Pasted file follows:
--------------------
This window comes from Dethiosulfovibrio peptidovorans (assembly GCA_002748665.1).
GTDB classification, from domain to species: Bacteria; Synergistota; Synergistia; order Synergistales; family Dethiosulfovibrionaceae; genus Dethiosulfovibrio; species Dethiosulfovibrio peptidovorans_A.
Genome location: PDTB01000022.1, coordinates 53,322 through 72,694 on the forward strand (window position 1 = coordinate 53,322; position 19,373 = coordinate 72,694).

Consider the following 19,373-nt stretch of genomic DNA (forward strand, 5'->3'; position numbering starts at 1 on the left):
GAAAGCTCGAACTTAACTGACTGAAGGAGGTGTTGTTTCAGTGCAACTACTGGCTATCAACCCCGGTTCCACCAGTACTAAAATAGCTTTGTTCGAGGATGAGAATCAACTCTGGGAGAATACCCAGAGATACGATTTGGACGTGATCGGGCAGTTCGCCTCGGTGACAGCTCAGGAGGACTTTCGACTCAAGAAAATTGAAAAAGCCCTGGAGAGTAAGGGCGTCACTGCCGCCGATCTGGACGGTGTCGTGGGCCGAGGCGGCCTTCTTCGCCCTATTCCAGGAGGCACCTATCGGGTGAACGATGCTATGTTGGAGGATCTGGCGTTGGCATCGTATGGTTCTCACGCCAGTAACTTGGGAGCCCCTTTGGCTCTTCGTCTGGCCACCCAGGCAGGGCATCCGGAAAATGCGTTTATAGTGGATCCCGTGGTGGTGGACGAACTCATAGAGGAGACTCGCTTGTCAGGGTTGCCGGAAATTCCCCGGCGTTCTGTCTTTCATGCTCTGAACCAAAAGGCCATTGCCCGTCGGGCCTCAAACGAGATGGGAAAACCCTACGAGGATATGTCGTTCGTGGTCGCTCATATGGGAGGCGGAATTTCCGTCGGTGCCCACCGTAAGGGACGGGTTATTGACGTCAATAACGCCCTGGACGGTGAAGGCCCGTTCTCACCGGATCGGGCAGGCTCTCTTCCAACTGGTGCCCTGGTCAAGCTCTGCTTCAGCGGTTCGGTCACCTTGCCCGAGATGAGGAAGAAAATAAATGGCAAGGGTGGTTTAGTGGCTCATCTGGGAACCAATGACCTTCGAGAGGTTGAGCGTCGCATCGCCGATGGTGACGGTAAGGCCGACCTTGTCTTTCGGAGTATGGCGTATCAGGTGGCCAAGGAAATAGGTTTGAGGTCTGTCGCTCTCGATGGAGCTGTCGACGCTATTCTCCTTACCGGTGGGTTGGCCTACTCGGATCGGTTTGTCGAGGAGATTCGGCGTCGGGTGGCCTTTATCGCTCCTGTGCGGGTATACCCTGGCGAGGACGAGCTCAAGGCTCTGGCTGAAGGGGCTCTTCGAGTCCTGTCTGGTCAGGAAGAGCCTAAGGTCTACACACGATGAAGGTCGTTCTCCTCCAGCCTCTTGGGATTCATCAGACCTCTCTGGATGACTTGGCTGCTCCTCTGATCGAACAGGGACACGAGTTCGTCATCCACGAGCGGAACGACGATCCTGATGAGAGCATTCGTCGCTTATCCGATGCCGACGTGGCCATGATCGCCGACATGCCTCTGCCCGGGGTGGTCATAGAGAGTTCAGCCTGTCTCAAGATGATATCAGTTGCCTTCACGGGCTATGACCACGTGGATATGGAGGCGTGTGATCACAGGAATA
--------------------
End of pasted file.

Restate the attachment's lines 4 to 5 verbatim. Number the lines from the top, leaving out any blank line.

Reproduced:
Consider the following 19,373-nt stretch of genomic DNA (forward strand, 5'->3'; position numbering starts at 1 on the left):
GAAAGCTCGAACTTAACTGACTGAAGGAGGTGTTGTTTCAGTGCAACTACTGGCTATCAACCCCGGTTCCACCAGTACTAAAATAGCTTTGTTCGAGGATGAGAATCAACTCTGGGAGAATACCCAGAGATACGATTTGGACGTGATCGGGCAGTTCGCCTCGGTGACAGCTCAGGAGGACTTTCGACTCAAGAAAATTGAAAAAGCCCTGGAGAGTAAGGGCGTCACTGCCGCCGATCTGGACGGTGTCGTGGGCCGAGGCGGCCTTCTTCGCCCTATTCCAGGAGGCACCTATCGGGTGAACGATGCTATGTTGGAGGATCTGGCGTTGGCATCGTATGGTTCTCACGCCAGTAACTTGGGAGCCCCTTTGGCTCTTCGTCTGGCCACCCAGGCAGGGCATCCGGAAAATGCGTTTATAGTGGATCCCGTGGTGGTGGACGAACTCATAGAGGAGACTCGCTTGTCAGGGTTGCCGGAAATTCCCCGGCGTTCTGTCTTTCATGCTCTGAACCAAAAGGCCATTGCCCGTCGGGCCTCAAACGAGATGGGAAAACCCTACGAGGATATGTCGTTCGTGGTCGCTCATATGGGAGGCGGAATTTCCGTCGGTGCCCACCGTAAGGGACGGGTTATTGACGTCAATAACGCCCTGGACGGTGAAGGCCCGTTCTCACCGGATCGGGCAGGCTCTCTTCCAACTGGTGCCCTGGTCAAGCTCTGCTTCAGCGGTTCGGTCACCTTGCCCGAGATGAGGAAGAAAATAAATGGCAAGGGTGGTTTAGTGGCTCATCTGGGAACCAATGACCTTCGAGAGGTTGAGCGTCGCATCGCCGATGGTGACGGTAAGGCCGACCTTGTCTTTCGGAGTATGGCGTATCAGGTGGCCAAGGAAATAGGTTTGAGGTCTGTCGCTCTCGATGGAGCTGTCGACGCTATTCTCCTTACCGGTGGGTTGGCCTACTCGGATCGGTTTGTCGAGGAGATTCGGCGTCGGGTGGCCTTTATCGCTCCTGTGCGGGTATACCCTGGCGAGGACGAGCTCAAGGCTCTGGCTGAAGGGGCTCTTCGAGTCCTGTCTGGTCAGGAAGAGCCTAAGGTCTACACACGATGAAGGTCGTTCTCCTCCAGCCTCTTGGGATTCATCAGACCTCTCTGGATGACTTGGCTGCTCCTCTGATCGAACAGGGACACGAGTTCGTCATCCACGAGCGGAACGACGATCCTGATGAGAGCATTCGTCGCTTATCCGATGCCGACGTGGCCATGATCGCCGACATGCCTCTGCCCGGGGTGGTCATAGAGAGTTCAGCCTGTCTCAAGATGATATCAGTTGCCTTCACGGGCTATGACCACGTGGATATGGAGGCGTGTGATCACAGGAATA